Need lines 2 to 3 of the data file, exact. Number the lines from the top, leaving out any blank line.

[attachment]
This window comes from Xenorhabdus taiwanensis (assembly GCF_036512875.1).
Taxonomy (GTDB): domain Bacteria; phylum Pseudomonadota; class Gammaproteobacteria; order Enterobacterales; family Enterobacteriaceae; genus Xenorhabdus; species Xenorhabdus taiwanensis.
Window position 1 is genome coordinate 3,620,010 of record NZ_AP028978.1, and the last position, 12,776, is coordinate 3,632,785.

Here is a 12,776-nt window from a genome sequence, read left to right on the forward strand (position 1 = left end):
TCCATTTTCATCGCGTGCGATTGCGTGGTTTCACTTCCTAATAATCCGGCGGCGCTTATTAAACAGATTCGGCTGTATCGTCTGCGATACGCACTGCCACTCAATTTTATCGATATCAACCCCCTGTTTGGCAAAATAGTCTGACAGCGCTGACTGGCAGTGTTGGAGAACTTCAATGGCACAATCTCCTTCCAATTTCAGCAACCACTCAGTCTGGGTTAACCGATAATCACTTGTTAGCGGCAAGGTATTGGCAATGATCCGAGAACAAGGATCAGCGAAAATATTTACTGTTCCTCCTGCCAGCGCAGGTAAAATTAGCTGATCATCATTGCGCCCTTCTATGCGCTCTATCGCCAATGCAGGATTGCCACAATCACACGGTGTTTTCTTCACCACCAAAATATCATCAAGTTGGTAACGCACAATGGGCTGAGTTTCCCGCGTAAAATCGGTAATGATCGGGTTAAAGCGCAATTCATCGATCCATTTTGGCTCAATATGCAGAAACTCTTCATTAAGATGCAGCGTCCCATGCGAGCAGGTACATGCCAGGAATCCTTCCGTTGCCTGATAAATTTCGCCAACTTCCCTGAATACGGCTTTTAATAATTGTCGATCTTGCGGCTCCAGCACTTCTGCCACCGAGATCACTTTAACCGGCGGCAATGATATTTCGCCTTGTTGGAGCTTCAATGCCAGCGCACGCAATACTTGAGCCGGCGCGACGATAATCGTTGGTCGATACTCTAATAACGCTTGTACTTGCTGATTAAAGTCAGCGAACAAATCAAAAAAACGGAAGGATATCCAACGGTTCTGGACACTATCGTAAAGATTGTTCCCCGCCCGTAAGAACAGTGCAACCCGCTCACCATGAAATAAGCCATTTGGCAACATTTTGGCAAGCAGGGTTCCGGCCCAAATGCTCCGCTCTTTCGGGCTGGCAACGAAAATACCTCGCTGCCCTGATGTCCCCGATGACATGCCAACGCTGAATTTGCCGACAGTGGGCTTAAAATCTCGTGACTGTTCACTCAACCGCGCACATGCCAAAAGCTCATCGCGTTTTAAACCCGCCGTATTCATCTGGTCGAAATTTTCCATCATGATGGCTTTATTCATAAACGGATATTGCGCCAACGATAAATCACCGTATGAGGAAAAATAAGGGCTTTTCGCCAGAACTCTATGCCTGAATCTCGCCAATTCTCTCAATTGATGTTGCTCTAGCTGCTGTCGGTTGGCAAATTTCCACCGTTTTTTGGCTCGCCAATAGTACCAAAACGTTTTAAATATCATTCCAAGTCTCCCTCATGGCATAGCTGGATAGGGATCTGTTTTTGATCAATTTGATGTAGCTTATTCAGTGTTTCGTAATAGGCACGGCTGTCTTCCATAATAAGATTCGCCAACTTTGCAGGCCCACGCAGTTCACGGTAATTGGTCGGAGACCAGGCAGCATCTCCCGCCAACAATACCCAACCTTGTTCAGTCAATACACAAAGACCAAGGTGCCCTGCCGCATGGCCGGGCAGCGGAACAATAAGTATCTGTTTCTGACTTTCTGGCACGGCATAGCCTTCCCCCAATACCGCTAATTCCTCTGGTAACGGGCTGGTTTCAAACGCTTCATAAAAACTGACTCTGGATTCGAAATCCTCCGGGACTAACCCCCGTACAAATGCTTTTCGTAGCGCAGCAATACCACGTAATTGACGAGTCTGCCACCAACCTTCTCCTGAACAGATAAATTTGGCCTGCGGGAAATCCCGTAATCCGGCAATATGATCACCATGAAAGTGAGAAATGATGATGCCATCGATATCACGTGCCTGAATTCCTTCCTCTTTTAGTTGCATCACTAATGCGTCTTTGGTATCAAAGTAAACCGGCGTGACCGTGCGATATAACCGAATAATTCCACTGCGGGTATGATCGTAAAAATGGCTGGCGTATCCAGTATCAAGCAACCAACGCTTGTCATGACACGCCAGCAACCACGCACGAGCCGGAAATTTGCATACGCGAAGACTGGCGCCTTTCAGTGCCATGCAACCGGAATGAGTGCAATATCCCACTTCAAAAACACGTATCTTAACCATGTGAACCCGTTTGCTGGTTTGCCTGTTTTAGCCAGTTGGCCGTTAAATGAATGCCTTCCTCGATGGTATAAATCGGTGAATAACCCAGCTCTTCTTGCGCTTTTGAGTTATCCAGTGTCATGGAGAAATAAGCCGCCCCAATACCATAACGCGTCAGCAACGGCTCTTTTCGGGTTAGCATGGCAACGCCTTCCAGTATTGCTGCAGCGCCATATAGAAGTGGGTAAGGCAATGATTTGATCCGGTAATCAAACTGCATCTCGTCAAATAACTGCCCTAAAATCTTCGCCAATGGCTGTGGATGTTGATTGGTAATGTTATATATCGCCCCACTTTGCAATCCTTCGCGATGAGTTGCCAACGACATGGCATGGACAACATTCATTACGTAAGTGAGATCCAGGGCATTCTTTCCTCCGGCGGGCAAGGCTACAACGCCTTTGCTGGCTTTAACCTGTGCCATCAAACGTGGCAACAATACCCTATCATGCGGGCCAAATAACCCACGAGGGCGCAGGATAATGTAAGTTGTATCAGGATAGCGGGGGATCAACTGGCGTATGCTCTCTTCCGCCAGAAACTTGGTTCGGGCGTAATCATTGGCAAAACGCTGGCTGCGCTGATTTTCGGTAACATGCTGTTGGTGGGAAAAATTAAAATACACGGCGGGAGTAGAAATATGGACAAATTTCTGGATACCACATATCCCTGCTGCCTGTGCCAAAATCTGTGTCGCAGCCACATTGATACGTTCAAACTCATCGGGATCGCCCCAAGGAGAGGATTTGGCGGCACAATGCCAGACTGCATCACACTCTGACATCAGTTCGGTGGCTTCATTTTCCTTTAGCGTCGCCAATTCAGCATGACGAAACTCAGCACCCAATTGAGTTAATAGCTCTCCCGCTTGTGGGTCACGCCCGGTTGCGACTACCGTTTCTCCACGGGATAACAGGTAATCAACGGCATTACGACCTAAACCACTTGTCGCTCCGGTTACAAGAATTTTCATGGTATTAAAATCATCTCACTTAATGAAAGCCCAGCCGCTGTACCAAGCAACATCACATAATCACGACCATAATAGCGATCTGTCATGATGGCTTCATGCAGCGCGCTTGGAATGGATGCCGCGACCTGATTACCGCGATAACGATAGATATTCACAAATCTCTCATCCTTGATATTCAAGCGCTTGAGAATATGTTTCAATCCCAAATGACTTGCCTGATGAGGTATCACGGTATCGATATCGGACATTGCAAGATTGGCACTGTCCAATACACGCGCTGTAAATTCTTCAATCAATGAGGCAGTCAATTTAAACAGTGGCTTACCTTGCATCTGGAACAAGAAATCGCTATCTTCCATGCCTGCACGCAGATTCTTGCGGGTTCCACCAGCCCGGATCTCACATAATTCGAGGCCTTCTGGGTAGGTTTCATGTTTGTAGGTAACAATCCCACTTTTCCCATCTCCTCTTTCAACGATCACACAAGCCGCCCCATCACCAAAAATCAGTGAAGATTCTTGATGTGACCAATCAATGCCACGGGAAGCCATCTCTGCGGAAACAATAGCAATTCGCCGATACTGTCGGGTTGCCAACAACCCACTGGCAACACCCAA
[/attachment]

Taxonomy (GTDB): domain Bacteria; phylum Pseudomonadota; class Gammaproteobacteria; order Enterobacterales; family Enterobacteriaceae; genus Xenorhabdus; species Xenorhabdus taiwanensis.
Window position 1 is genome coordinate 3,620,010 of record NZ_AP028978.1, and the last position, 12,776, is coordinate 3,632,785.